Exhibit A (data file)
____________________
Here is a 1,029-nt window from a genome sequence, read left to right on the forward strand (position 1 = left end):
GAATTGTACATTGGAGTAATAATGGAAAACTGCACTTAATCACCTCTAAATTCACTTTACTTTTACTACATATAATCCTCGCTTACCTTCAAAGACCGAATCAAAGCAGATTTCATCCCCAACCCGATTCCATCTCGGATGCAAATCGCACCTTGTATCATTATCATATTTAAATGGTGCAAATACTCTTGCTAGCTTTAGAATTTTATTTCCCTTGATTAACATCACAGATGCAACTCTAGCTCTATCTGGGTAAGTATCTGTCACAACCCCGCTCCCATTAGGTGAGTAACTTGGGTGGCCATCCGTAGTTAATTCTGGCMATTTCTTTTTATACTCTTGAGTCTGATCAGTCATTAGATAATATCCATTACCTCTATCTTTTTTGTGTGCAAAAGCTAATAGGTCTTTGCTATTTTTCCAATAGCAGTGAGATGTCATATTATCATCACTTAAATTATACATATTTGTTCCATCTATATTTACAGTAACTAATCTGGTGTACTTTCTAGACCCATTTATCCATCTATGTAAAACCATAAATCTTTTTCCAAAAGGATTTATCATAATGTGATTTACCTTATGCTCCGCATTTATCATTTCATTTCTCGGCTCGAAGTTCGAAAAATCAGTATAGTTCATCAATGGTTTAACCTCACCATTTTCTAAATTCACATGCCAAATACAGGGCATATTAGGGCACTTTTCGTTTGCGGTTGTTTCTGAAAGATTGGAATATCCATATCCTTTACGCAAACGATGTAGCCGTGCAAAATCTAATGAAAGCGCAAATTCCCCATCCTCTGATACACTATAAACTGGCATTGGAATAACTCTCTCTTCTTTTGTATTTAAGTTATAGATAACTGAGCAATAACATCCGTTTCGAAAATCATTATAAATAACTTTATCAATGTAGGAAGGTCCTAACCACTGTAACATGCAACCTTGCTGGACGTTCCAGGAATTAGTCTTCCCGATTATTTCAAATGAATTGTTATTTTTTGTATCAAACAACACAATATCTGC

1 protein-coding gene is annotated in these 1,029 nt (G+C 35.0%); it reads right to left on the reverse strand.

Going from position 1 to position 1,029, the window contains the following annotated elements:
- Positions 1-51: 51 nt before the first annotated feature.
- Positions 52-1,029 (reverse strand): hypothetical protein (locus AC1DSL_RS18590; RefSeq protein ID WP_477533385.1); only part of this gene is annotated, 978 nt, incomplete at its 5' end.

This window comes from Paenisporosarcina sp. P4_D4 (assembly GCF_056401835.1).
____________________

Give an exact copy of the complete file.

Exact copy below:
Here is a 1,029-nt window from a genome sequence, read left to right on the forward strand (position 1 = left end):
GAATTGTACATTGGAGTAATAATGGAAAACTGCACTTAATCACCTCTAAATTCACTTTACTTTTACTACATATAATCCTCGCTTACCTTCAAAGACCGAATCAAAGCAGATTTCATCCCCAACCCGATTCCATCTCGGATGCAAATCGCACCTTGTATCATTATCATATTTAAATGGTGCAAATACTCTTGCTAGCTTTAGAATTTTATTTCCCTTGATTAACATCACAGATGCAACTCTAGCTCTATCTGGGTAAGTATCTGTCACAACCCCGCTCCCATTAGGTGAGTAACTTGGGTGGCCATCCGTAGTTAATTCTGGCMATTTCTTTTTATACTCTTGAGTCTGATCAGTCATTAGATAATATCCATTACCTCTATCTTTTTTGTGTGCAAAAGCTAATAGGTCTTTGCTATTTTTCCAATAGCAGTGAGATGTCATATTATCATCACTTAAATTATACATATTTGTTCCATCTATATTTACAGTAACTAATCTGGTGTACTTTCTAGACCCATTTATCCATCTATGTAAAACCATAAATCTTTTTCCAAAAGGATTTATCATAATGTGATTTACCTTATGCTCCGCATTTATCATTTCATTTCTCGGCTCGAAGTTCGAAAAATCAGTATAGTTCATCAATGGTTTAACCTCACCATTTTCTAAATTCACATGCCAAATACAGGGCATATTAGGGCACTTTTCGTTTGCGGTTGTTTCTGAAAGATTGGAATATCCATATCCTTTACGCAAACGATGTAGCCGTGCAAAATCTAATGAAAGCGCAAATTCCCCATCCTCTGATACACTATAAACTGGCATTGGAATAACTCTCTCTTCTTTTGTATTTAAGTTATAGATAACTGAGCAATAACATCCGTTTCGAAAATCATTATAAATAACTTTATCAATGTAGGAAGGTCCTAACCACTGTAACATGCAACCTTGCTGGACGTTCCAGGAATTAGTCTTCCCGATTATTTCAAATGAATTGTTATTTTTTGTATCAAACAACACAATATCTGC

1 protein-coding gene is annotated in these 1,029 nt (G+C 35.0%); it reads right to left on the reverse strand.

Going from position 1 to position 1,029, the window contains the following annotated elements:
- Positions 1-51: 51 nt before the first annotated feature.
- Positions 52-1,029 (reverse strand): hypothetical protein (locus AC1DSL_RS18590; RefSeq protein ID WP_477533385.1); only part of this gene is annotated, 978 nt, incomplete at its 5' end.

This window comes from Paenisporosarcina sp. P4_D4 (assembly GCF_056401835.1).